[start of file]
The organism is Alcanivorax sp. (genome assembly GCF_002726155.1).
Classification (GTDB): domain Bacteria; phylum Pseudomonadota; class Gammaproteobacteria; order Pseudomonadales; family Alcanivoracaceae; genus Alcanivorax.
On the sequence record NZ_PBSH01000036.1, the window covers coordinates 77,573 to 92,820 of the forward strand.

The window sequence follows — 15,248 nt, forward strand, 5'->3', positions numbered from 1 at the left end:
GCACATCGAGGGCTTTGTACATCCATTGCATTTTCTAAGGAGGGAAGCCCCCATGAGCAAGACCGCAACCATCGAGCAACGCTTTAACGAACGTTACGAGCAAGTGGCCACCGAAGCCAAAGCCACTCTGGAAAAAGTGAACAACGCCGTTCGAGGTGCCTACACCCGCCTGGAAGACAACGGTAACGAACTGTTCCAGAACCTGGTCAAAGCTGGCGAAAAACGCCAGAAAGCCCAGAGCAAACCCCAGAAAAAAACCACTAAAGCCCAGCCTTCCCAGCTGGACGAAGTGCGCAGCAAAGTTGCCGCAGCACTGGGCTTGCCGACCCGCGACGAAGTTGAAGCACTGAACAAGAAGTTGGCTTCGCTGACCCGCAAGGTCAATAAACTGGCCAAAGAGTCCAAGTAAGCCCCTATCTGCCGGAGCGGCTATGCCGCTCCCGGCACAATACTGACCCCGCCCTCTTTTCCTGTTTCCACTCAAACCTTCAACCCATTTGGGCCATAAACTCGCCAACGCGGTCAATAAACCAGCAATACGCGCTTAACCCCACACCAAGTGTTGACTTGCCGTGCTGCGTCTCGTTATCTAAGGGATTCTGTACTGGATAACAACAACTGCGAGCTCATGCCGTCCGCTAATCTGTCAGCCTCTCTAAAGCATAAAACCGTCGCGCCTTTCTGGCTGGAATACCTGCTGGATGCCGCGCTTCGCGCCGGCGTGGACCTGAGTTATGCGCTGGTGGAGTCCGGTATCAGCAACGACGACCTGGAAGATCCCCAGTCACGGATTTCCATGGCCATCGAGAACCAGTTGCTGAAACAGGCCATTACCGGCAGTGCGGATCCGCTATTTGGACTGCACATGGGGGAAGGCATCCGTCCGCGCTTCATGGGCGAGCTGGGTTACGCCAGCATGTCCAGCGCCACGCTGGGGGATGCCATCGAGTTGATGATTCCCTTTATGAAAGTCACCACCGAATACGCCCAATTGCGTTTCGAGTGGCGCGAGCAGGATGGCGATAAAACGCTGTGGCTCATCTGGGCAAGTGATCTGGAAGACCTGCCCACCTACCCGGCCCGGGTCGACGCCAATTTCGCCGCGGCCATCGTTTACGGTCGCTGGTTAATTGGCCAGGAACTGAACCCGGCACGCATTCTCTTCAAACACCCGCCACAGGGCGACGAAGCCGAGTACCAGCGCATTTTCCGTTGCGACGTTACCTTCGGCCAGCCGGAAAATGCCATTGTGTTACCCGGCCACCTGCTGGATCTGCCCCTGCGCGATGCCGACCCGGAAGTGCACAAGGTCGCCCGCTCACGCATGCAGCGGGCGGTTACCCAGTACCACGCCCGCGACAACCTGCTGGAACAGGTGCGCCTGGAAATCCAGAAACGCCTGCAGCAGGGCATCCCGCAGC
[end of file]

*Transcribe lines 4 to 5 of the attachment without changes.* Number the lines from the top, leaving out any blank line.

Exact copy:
The window sequence follows — 15,248 nt, forward strand, 5'->3', positions numbered from 1 at the left end:
GCACATCGAGGGCTTTGTACATCCATTGCATTTTCTAAGGAGGGAAGCCCCCATGAGCAAGACCGCAACCATCGAGCAACGCTTTAACGAACGTTACGAGCAAGTGGCCACCGAAGCCAAAGCCACTCTGGAAAAAGTGAACAACGCCGTTCGAGGTGCCTACACCCGCCTGGAAGACAACGGTAACGAACTGTTCCAGAACCTGGTCAAAGCTGGCGAAAAACGCCAGAAAGCCCAGAGCAAACCCCAGAAAAAAACCACTAAAGCCCAGCCTTCCCAGCTGGACGAAGTGCGCAGCAAAGTTGCCGCAGCACTGGGCTTGCCGACCCGCGACGAAGTTGAAGCACTGAACAAGAAGTTGGCTTCGCTGACCCGCAAGGTCAATAAACTGGCCAAAGAGTCCAAGTAAGCCCCTATCTGCCGGAGCGGCTATGCCGCTCCCGGCACAATACTGACCCCGCCCTCTTTTCCTGTTTCCACTCAAACCTTCAACCCATTTGGGCCATAAACTCGCCAACGCGGTCAATAAACCAGCAATACGCGCTTAACCCCACACCAAGTGTTGACTTGCCGTGCTGCGTCTCGTTATCTAAGGGATTCTGTACTGGATAACAACAACTGCGAGCTCATGCCGTCCGCTAATCTGTCAGCCTCTCTAAAGCATAAAACCGTCGCGCCTTTCTGGCTGGAATACCTGCTGGATGCCGCGCTTCGCGCCGGCGTGGACCTGAGTTATGCGCTGGTGGAGTCCGGTATCAGCAACGACGACCTGGAAGATCCCCAGTCACGGATTTCCATGGCCATCGAGAACCAGTTGCTGAAACAGGCCATTACCGGCAGTGCGGATCCGCTATTTGGACTGCACATGGGGGAAGGCATCCGTCCGCGCTTCATGGGCGAGCTGGGTTACGCCAGCATGTCCAGCGCCACGCTGGGGGATGCCATCGAGTTGATGATTCCCTTTATGAAAGTCACCACCGAATACGCCCAATTGCGTTTCGAGTGGCGCGAGCAGGATGGCGATAAAACGCTGTGGCTCATCTGGGCAAGTGATCTGGAAGACCTGCCCACCTACCCGGCCCGGGTCGACGCCAATTTCGCCGCGGCCATCGTTTACGGTCGCTGGTTAATTGGCCAGGAACTGAACCCGGCACGCATTCTCTTCAAACACCCGCCACAGGGCGACGAAGCCGAGTACCAGCGCATTTTCCGTTGCGACGTTACCTTCGGCCAGCCGGAAAATGCCATTGTGTTACCCGGCCACCTGCTGGATCTGCCCCTGCGCGATGCCGACCCGGAAGTGCACAAGGTCGCCCGCTCACGCATGCAGCGGGCGGTTACCCAGTACCACGCCCGCGACAACCTGCTGGAACAGGTGCGCCTGGAAATCCAGAAACGCCTGCAGCAGGGCATCCCGCAGC